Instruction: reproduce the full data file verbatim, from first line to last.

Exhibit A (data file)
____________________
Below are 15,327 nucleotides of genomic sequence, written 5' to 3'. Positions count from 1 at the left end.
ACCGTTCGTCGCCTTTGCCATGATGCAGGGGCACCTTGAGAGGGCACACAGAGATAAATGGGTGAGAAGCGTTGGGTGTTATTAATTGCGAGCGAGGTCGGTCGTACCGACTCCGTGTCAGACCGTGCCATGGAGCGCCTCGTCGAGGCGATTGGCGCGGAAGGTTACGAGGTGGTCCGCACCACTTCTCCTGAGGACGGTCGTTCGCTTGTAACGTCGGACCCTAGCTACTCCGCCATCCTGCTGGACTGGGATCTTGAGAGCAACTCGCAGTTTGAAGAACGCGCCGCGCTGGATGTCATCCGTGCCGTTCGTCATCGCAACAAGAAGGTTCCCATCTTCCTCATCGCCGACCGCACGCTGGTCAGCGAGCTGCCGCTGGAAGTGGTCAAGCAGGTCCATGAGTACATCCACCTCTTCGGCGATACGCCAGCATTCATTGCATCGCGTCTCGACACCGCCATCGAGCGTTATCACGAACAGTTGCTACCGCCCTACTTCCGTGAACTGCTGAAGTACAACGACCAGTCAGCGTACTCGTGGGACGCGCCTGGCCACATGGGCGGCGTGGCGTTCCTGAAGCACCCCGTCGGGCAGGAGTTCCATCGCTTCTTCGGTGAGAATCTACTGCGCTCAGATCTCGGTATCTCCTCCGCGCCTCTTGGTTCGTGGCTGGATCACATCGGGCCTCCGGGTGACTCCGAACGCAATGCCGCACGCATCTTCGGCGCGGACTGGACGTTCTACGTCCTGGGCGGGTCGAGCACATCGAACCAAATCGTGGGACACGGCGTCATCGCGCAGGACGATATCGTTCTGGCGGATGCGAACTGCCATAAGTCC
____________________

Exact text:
Below are 15,327 nucleotides of genomic sequence, written 5' to 3'. Positions count from 1 at the left end.
ACCGTTCGTCGCCTTTGCCATGATGCAGGGGCACCTTGAGAGGGCACACAGAGATAAATGGGTGAGAAGCGTTGGGTGTTATTAATTGCGAGCGAGGTCGGTCGTACCGACTCCGTGTCAGACCGTGCCATGGAGCGCCTCGTCGAGGCGATTGGCGCGGAAGGTTACGAGGTGGTCCGCACCACTTCTCCTGAGGACGGTCGTTCGCTTGTAACGTCGGACCCTAGCTACTCCGCCATCCTGCTGGACTGGGATCTTGAGAGCAACTCGCAGTTTGAAGAACGCGCCGCGCTGGATGTCATCCGTGCCGTTCGTCATCGCAACAAGAAGGTTCCCATCTTCCTCATCGCCGACCGCACGCTGGTCAGCGAGCTGCCGCTGGAAGTGGTCAAGCAGGTCCATGAGTACATCCACCTCTTCGGCGATACGCCAGCATTCATTGCATCGCGTCTCGACACCGCCATCGAGCGTTATCACGAACAGTTGCTACCGCCCTACTTCCGTGAACTGCTGAAGTACAACGACCAGTCAGCGTACTCGTGGGACGCGCCTGGCCACATGGGCGGCGTGGCGTTCCTGAAGCACCCCGTCGGGCAGGAGTTCCATCGCTTCTTCGGTGAGAATCTACTGCGCTCAGATCTCGGTATCTCCTCCGCGCCTCTTGGTTCGTGGCTGGATCACATCGGGCCTCCGGGTGACTCCGAACGCAATGCCGCACGCATCTTCGGCGCGGACTGGACGTTCTACGTCCTGGGCGGGTCGAGCACATCGAACCAAATCGTGGGACACGGCGTCATCGCGCAGGACGATATCGTTCTGGCGGATGCGAACTGCCATAAGTCC